The second season of The Mandalorian ended with Grogu leaving Din Djarin to train as a Jedi with Luke Skywalker. But his ultimate destiny is likely something much more unique.
Fans are probably still picking their jaws up off the floor from the season finale of The Mandalorian. Not only was the return of Luke Skywalker shocking and thrilling, but the entire premise of the series – Din Djarin traveling through a galaxy far, far away with his young companion – was completely blown up. To some, it even felt like a natural ending point. But it’s far from over.
The instant Luke Skywalker arrived into the narrative of The Mandalorian, Grogu’s fate seemed to collapse to only one of two possibilities. 1) He becomes a Jedi, but dies in the calamity at Luke’s temple many years in the future, or 2) Grogu returns to Din Djarin at some point, and his powers diminish. Neither future is going to come to pass, at least not quite. Grogu won’t die at the hands of another Skywalker disciple, but he will become a Jedi. Fans likely won’t see him construct a lightsaber of his own. His weapon already exists.
It’s the Darksaber.
Two major narrative threads emerged in the second season of The Mandalorian. One is the future of Grogu. Will he become a Jedi? The other is who will claim the Darksaber and Mandalore. The two are inextricably connected, and in fundamental ways, the Jedi and Mandalorians have been ever since the inception of the unique lightsaber.
Luke intends to train Grogu. Ahsoka Tano demured from training him, with her own bitter experience illuminating the attachment between Din and Grogu. Ahsoka’s journey as a knight of the Force, outside the traditional confines of the Jedi Order, is instructive. Ahsoka doesn’t necessarily see danger in Grogu’s path as a Jedi, but she does see pitfalls. They’re pitfalls that aren’t entirely associated with Anakin Skywalker, but another Jedi, much more ancient but as legendary.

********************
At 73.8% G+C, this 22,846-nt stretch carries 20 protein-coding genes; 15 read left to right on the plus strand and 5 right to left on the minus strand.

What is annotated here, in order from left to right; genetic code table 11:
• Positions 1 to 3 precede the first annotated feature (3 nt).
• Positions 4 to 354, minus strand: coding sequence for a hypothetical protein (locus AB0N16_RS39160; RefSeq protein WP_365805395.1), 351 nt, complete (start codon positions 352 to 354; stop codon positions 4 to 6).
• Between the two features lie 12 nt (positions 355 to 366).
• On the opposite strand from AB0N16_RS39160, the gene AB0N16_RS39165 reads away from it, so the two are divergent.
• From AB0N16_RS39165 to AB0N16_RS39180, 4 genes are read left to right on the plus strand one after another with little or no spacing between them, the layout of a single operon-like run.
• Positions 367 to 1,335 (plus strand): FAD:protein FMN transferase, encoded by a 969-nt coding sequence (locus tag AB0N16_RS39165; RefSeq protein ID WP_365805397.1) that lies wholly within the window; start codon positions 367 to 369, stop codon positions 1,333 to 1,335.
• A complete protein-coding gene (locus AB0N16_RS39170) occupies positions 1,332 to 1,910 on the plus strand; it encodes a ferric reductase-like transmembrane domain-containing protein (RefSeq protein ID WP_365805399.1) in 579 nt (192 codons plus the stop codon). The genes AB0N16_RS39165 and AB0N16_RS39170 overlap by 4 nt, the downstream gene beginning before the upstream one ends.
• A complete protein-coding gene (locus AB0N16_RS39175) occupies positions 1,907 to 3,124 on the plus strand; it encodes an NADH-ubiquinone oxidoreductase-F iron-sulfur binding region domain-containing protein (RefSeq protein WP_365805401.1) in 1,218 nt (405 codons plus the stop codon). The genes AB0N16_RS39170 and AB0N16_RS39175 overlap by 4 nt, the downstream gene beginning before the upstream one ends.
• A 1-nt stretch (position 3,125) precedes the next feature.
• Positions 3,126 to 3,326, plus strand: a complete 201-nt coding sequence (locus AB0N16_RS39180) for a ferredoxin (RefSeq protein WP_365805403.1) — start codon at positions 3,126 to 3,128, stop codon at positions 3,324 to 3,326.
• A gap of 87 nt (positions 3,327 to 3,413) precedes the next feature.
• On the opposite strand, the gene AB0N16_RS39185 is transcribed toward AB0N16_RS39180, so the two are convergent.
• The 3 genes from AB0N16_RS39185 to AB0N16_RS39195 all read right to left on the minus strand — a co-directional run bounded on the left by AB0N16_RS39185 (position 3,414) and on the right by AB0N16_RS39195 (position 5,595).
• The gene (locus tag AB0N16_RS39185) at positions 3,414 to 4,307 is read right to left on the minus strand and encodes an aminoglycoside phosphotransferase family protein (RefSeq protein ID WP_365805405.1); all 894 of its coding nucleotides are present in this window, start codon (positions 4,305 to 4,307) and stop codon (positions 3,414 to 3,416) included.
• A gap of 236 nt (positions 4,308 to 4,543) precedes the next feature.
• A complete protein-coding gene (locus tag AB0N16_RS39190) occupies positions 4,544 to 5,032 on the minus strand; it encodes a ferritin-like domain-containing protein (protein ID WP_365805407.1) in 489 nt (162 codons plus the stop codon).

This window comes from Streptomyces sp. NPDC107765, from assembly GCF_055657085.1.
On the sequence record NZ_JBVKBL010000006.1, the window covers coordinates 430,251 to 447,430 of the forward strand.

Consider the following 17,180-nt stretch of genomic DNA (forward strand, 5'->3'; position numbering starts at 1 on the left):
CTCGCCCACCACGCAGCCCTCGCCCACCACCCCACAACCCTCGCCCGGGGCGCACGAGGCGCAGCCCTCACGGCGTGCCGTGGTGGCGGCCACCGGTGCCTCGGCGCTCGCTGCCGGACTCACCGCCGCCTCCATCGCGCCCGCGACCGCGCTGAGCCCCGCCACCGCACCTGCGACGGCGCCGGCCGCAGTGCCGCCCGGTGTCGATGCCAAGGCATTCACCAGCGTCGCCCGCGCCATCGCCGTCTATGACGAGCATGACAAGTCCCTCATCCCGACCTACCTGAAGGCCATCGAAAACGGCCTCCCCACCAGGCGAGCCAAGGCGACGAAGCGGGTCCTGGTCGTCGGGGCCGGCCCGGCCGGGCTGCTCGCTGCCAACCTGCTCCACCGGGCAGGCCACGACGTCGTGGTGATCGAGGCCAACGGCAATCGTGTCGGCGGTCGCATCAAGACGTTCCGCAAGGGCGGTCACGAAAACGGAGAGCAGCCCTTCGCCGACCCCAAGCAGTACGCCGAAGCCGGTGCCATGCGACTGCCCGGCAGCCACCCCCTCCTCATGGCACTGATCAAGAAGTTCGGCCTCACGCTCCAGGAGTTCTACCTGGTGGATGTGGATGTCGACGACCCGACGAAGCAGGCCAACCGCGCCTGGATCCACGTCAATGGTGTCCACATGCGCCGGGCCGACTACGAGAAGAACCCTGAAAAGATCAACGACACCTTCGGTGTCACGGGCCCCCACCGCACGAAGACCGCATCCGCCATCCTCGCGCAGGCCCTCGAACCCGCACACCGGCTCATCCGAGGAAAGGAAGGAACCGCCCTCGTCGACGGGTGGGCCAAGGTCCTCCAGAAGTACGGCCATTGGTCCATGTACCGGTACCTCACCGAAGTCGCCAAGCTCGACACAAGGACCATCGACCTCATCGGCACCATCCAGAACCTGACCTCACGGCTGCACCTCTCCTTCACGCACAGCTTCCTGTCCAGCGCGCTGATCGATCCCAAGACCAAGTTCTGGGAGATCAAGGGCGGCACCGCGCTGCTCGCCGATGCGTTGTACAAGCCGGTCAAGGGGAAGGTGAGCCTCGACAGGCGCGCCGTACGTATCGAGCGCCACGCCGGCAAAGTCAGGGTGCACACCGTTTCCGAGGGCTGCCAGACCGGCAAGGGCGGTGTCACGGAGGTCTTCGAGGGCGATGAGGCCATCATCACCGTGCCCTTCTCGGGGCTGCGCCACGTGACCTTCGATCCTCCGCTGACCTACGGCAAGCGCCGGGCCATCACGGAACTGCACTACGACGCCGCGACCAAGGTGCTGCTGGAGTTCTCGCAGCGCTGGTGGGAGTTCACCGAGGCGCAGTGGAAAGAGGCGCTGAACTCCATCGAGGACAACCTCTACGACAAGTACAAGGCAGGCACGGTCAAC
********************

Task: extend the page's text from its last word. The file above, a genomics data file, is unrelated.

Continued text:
Tarre Vizsla, a Mandalorian Jedi, the first of his kind, crafted the Darksaber. The super-soldiers and ‘wizards’ have been linked ever since. The Darksaber became the emblem of House Vizsla, powerful into the prequel era, and the symbol of power on Mandalore. Whoever wielded it ruled the planet. It didn’t start off that way. The Darksaber initially resided in the Jedi Temple on Coruscant after Vizsa’s death. House Vizsla stole the saber during the fall of the Old Republic and set off an age of discord between the Jedi and Mandalore.
The ancient enmity between the Jedi and Mandalorians is something the series hopefully explores in more detail. There are fascinating implications for why this long-standing feud exists. The Jedi are traditionally devoted to divesting from the idea of personal identity. Who they are, where they came from, and their connections in blood to their origins are generally denied in favor of a strong connection to the Force. This is a conflict between the self and the whole has been at the center of some of the order’s worst moments.
The Jedi also achieve this by identifying and taking young potentials from their families and raising them in the order. This practice is controversial, to say the least, and to the Mandalorians, who prize the self and family nearly above all else, it had to have been unacceptable. Nevertheless, Mandalorians have their own system of indoctrination in the Foundlings. In many ways, Din Djarin is like any young Padawan. He doesn’t know any different, and The Way is for all intents and purposes the ‘dogmatic view’ of the Jedi Anakin Skywalker criticized.